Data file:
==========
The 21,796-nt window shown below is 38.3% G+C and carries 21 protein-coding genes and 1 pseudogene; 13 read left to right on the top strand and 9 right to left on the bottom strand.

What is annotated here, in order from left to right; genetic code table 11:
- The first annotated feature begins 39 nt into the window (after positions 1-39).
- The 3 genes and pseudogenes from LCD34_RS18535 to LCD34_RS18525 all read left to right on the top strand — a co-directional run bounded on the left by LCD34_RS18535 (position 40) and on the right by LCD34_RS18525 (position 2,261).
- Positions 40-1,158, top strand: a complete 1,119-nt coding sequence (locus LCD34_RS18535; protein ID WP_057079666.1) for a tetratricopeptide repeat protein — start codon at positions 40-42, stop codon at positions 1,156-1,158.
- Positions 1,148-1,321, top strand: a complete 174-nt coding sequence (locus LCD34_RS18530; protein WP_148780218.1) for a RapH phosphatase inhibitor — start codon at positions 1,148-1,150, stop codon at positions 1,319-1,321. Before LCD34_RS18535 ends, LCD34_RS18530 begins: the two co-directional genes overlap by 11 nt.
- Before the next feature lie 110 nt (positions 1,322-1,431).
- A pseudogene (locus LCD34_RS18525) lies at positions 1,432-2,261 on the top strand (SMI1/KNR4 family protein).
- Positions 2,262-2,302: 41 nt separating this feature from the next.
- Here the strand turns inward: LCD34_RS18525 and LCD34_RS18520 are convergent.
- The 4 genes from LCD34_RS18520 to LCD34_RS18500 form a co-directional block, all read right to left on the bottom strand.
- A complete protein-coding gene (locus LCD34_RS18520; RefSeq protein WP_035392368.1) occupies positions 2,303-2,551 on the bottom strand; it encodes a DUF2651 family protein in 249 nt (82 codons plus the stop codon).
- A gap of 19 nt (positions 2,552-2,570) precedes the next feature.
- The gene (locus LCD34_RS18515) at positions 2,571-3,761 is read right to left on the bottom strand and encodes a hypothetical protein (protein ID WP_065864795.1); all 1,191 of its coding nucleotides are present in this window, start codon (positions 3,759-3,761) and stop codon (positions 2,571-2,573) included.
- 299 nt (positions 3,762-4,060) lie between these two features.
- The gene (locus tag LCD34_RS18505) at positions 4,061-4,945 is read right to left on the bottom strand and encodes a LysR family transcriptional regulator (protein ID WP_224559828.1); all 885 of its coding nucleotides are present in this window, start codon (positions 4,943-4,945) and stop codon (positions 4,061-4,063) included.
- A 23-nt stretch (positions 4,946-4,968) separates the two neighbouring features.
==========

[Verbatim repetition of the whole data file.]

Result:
The 21,796-nt window shown below is 38.3% G+C and carries 21 protein-coding genes and 1 pseudogene; 13 read left to right on the top strand and 9 right to left on the bottom strand.

What is annotated here, in order from left to right; genetic code table 11:
- The first annotated feature begins 39 nt into the window (after positions 1-39).
- The 3 genes and pseudogenes from LCD34_RS18535 to LCD34_RS18525 all read left to right on the top strand — a co-directional run bounded on the left by LCD34_RS18535 (position 40) and on the right by LCD34_RS18525 (position 2,261).
- Positions 40-1,158, top strand: a complete 1,119-nt coding sequence (locus LCD34_RS18535; protein ID WP_057079666.1) for a tetratricopeptide repeat protein — start codon at positions 40-42, stop codon at positions 1,156-1,158.
- Positions 1,148-1,321, top strand: a complete 174-nt coding sequence (locus LCD34_RS18530; protein WP_148780218.1) for a RapH phosphatase inhibitor — start codon at positions 1,148-1,150, stop codon at positions 1,319-1,321. Before LCD34_RS18535 ends, LCD34_RS18530 begins: the two co-directional genes overlap by 11 nt.
- Before the next feature lie 110 nt (positions 1,322-1,431).
- A pseudogene (locus LCD34_RS18525) lies at positions 1,432-2,261 on the top strand (SMI1/KNR4 family protein).
- Positions 2,262-2,302: 41 nt separating this feature from the next.
- Here the strand turns inward: LCD34_RS18525 and LCD34_RS18520 are convergent.
- The 4 genes from LCD34_RS18520 to LCD34_RS18500 form a co-directional block, all read right to left on the bottom strand.
- A complete protein-coding gene (locus LCD34_RS18520; RefSeq protein WP_035392368.1) occupies positions 2,303-2,551 on the bottom strand; it encodes a DUF2651 family protein in 249 nt (82 codons plus the stop codon).
- A gap of 19 nt (positions 2,552-2,570) precedes the next feature.
- The gene (locus LCD34_RS18515) at positions 2,571-3,761 is read right to left on the bottom strand and encodes a hypothetical protein (protein ID WP_065864795.1); all 1,191 of its coding nucleotides are present in this window, start codon (positions 3,759-3,761) and stop codon (positions 2,571-2,573) included.
- 299 nt (positions 3,762-4,060) lie between these two features.
- The gene (locus tag LCD34_RS18505) at positions 4,061-4,945 is read right to left on the bottom strand and encodes a LysR family transcriptional regulator (protein ID WP_224559828.1); all 885 of its coding nucleotides are present in this window, start codon (positions 4,943-4,945) and stop codon (positions 4,061-4,063) included.
- A 23-nt stretch (positions 4,946-4,968) separates the two neighbouring features.